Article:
Feds Can't Crack Apple's iMessage Encryption for Investigation Purposes
April 4, 2013 10:46 AM
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The FBI is looking to amend a 1994 law so that it includes Internet companies
U.S. government agencies are upset that they can't spy on suspects' who are using
Apple's iMessage service
According to government agencies like the Drug Enforcement Administration (DEA) and the Federal Bureau of Investigation (FBI), messages sent between iPhone users with the iMessage chat service are "impossible" to access because of iMessage's heavy encryption.
managed to get its hands on a DEA document, which describes a criminal investigation from February of this year. The document said that "it is impossible to intercept iMessages between two Apple devices" because of the encryption -- even with a federal court order.
Apple's iMessage chat service works a lot like a text message, but is transmitted through the internet rather than SMS messages by wireless carriers. It's an encrypted chat program that has become wildly successful. Apple CEO Tim Cook said 300 billion iMessages had been exchanged as of fall 2012.
However, the DEA and FBI are having troubles keeping an eye on suspects who use the chat service. For instance, in a case where the DEA drafted a request for a court order to carry out electronic surveillance under Title III of the Federal Wiretap Act, it found that text messages from Verizon Wireless were incomplete because the suspect was an iMessage user.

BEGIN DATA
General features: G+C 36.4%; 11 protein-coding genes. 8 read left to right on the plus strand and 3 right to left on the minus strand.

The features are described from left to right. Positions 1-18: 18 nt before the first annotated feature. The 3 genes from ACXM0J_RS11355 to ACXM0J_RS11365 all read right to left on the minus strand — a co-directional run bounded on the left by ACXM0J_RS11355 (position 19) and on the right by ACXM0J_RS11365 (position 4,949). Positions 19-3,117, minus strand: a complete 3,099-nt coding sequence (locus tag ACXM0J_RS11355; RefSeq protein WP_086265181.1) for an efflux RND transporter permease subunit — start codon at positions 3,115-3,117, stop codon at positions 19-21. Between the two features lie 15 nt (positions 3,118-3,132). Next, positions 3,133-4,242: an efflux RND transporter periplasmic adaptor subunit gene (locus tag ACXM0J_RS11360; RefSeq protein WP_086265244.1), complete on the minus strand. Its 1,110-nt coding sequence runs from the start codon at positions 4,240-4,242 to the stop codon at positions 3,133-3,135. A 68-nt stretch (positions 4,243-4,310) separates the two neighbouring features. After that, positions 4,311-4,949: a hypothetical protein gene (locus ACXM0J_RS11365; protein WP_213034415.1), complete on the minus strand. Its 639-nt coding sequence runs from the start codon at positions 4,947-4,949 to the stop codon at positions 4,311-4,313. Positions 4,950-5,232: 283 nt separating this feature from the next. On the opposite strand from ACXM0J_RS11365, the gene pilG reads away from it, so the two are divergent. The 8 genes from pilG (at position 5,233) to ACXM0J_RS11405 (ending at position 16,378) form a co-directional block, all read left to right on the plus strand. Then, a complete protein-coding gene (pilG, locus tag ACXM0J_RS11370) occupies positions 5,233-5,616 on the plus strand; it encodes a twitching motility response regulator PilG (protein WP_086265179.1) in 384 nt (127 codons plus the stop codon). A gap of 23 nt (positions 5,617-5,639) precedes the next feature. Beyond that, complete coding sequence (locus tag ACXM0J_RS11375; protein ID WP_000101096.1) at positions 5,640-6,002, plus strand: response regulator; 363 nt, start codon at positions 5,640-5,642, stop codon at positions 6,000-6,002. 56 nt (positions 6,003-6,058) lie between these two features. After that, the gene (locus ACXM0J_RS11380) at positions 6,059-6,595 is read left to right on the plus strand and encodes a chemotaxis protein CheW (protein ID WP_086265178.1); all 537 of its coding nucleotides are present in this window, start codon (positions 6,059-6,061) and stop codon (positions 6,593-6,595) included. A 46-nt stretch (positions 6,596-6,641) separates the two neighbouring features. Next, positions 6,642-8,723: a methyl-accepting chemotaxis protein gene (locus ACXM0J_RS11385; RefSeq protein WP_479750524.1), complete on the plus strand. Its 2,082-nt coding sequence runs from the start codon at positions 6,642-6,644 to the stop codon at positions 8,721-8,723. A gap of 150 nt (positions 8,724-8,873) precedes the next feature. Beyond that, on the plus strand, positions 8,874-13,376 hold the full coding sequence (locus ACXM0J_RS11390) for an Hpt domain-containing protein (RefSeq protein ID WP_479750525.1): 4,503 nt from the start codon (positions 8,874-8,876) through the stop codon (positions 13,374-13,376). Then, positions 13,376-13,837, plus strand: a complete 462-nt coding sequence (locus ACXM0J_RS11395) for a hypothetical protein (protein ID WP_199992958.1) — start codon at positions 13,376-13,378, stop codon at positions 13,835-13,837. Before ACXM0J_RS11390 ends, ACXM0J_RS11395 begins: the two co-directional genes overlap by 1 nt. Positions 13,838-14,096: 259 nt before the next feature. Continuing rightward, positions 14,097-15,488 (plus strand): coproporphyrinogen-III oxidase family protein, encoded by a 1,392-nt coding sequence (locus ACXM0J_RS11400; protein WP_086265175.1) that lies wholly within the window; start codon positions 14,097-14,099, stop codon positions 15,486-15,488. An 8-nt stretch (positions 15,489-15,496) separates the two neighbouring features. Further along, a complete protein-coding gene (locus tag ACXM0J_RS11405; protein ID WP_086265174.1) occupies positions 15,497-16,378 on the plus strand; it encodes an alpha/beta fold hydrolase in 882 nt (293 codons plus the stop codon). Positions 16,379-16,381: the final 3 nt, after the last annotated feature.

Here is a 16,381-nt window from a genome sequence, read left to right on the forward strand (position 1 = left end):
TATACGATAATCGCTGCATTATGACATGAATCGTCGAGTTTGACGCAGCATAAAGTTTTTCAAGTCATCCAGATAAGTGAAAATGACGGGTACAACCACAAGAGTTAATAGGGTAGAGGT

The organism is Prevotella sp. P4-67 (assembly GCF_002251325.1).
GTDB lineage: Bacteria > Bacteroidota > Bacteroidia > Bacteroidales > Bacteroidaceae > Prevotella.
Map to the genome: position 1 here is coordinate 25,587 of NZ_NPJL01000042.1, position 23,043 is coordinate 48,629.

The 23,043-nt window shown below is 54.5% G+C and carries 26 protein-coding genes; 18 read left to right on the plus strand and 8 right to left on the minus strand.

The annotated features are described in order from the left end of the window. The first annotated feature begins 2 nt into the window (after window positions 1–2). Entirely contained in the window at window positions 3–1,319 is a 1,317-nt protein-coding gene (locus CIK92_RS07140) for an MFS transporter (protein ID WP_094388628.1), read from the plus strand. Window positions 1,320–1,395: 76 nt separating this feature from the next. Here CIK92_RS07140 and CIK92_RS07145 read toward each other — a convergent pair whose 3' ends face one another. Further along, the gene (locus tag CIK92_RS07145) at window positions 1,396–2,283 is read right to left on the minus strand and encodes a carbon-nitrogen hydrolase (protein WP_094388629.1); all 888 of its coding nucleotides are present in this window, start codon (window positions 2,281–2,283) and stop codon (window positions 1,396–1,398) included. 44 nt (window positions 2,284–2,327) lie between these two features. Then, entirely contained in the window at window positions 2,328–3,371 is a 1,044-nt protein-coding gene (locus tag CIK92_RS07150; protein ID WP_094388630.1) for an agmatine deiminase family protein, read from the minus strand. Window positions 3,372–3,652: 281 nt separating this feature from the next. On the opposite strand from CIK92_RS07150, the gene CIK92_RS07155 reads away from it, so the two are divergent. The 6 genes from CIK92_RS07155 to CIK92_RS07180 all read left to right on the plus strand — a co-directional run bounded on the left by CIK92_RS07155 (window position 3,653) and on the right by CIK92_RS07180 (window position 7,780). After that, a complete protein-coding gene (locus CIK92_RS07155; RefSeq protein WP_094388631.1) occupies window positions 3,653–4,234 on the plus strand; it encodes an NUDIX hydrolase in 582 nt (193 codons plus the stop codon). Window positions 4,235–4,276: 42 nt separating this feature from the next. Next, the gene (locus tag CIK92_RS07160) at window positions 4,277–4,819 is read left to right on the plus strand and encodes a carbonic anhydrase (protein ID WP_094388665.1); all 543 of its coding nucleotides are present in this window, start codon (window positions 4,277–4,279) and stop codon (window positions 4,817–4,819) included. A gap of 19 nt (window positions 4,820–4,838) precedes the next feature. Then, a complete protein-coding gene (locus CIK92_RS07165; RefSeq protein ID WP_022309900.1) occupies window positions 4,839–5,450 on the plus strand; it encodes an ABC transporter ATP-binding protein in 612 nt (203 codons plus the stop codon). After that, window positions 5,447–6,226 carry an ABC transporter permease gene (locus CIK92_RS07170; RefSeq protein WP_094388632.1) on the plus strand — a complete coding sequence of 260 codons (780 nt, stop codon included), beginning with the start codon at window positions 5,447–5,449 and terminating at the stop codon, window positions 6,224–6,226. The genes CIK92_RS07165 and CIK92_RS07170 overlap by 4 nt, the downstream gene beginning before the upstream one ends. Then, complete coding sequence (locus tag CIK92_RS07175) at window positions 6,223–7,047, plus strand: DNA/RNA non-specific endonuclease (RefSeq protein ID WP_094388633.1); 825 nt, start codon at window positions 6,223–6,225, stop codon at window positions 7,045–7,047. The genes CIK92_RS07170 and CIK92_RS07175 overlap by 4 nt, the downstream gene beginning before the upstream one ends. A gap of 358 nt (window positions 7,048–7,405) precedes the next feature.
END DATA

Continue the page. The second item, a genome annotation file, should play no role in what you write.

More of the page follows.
"There is a growing and dangerous gap between law enforcement's legal authority to conduct electronic surveillance, and its actual ability to conduct such surveillance," said FBI director Robert Mueller. "We must ensure that the laws by which we operate and which provide protection to individual privacy rights keep pace with new threats and new technology."
The FBI is pushing for legislation on the topic, but even if that doesn't go through, government agencies can employ other methods -- such as obtain a warrant allowing them to go into someone's house/office, install keystroke-logging software and record passphrases. They can also send malware to take control of the suspect's device.
One year ago today, it was reported that the U.S. Department of Homeland Security (DHS) and the U.S. Navy had launched a new research initiative to explore ways of allowing the government to hack into gaming consoles like the
, Wii, or PlayStation 3 to obtain information on gamers.
This article is over a month old, voting and posting comments is disabled
What about VPNs?
4/5/2013 12:49:55 AM
If they can legislate away something like iMessage encryption what's next -- VPNs? I'm all for law enforcement using sneaky means to obtain information (with that archaic thing called a warrant that is), but to complain about encryption and our clearly legal right to protect our privacy is ridiculous.
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